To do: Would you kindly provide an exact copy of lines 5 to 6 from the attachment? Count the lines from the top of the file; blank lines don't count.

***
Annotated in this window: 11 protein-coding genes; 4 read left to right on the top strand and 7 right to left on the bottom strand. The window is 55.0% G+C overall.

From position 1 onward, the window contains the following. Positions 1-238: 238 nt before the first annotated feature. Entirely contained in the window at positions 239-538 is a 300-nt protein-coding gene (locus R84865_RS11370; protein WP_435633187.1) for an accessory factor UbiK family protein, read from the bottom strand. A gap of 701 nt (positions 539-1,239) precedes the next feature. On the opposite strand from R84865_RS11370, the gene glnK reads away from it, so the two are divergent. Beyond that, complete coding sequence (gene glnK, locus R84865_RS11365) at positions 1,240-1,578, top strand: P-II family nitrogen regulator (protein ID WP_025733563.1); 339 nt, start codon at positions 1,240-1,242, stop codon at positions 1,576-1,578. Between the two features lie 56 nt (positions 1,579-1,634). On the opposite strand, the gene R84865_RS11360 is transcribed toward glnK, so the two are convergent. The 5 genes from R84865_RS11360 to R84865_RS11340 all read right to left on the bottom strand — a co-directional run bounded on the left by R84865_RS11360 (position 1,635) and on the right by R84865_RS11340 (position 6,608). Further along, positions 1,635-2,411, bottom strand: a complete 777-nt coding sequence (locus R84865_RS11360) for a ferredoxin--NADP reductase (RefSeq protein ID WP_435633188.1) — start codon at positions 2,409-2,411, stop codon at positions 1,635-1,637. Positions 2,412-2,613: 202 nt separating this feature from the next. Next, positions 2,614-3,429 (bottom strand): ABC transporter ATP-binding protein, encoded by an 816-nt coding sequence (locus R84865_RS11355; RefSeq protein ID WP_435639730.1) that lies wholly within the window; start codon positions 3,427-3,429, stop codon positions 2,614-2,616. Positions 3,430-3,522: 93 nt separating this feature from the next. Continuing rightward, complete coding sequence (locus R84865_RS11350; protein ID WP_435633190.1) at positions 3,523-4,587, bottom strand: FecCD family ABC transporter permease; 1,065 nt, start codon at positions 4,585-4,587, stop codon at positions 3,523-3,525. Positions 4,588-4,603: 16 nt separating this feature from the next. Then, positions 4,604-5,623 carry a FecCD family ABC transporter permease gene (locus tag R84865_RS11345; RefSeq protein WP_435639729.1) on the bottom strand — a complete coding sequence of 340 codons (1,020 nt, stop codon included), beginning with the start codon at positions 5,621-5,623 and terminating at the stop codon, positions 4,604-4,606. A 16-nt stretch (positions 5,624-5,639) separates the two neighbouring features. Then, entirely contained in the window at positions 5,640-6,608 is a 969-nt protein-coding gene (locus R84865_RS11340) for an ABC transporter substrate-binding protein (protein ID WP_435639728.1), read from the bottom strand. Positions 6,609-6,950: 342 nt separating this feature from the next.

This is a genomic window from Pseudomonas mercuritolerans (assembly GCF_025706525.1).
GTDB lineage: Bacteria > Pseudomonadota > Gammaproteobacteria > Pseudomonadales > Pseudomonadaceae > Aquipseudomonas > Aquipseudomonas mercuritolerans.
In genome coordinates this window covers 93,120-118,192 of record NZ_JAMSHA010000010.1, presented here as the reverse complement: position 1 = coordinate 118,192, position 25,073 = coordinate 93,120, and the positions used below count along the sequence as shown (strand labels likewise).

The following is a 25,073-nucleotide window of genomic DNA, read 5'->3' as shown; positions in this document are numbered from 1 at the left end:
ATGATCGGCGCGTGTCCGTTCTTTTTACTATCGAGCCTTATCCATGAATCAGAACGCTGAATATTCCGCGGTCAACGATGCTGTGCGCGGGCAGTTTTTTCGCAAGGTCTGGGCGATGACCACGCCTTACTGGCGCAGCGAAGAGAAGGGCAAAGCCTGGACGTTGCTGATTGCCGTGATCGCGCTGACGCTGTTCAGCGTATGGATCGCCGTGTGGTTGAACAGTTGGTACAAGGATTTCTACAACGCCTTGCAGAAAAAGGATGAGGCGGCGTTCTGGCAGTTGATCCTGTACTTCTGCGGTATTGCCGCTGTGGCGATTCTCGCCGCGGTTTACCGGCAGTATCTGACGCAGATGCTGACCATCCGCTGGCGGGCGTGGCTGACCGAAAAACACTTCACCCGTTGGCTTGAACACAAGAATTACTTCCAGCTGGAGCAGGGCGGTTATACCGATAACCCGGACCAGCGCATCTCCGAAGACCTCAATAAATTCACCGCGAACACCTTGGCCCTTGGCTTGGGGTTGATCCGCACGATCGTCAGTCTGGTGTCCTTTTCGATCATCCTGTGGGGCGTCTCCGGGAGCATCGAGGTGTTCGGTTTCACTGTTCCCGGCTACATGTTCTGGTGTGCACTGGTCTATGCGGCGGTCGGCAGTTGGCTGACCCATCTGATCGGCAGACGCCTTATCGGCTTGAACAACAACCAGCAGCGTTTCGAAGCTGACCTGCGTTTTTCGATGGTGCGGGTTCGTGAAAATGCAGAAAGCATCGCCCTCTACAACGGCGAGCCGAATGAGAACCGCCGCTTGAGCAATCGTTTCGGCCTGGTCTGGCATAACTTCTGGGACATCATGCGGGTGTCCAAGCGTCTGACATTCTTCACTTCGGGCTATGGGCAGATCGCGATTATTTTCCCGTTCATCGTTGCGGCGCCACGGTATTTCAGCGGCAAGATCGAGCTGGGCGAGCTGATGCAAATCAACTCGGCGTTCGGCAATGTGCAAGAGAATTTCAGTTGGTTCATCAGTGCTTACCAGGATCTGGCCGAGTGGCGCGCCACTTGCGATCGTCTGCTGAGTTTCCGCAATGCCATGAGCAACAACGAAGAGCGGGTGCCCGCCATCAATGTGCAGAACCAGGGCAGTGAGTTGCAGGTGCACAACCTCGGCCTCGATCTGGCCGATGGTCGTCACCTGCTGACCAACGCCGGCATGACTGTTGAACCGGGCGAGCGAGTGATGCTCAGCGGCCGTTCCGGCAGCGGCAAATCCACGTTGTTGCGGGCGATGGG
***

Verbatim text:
In genome coordinates this window covers 93,120-118,192 of record NZ_JAMSHA010000010.1, presented here as the reverse complement: position 1 = coordinate 118,192, position 25,073 = coordinate 93,120, and the positions used below count along the sequence as shown (strand labels likewise).

The following is a 25,073-nucleotide window of genomic DNA, read 5'->3' as shown; positions in this document are numbered from 1 at the left end: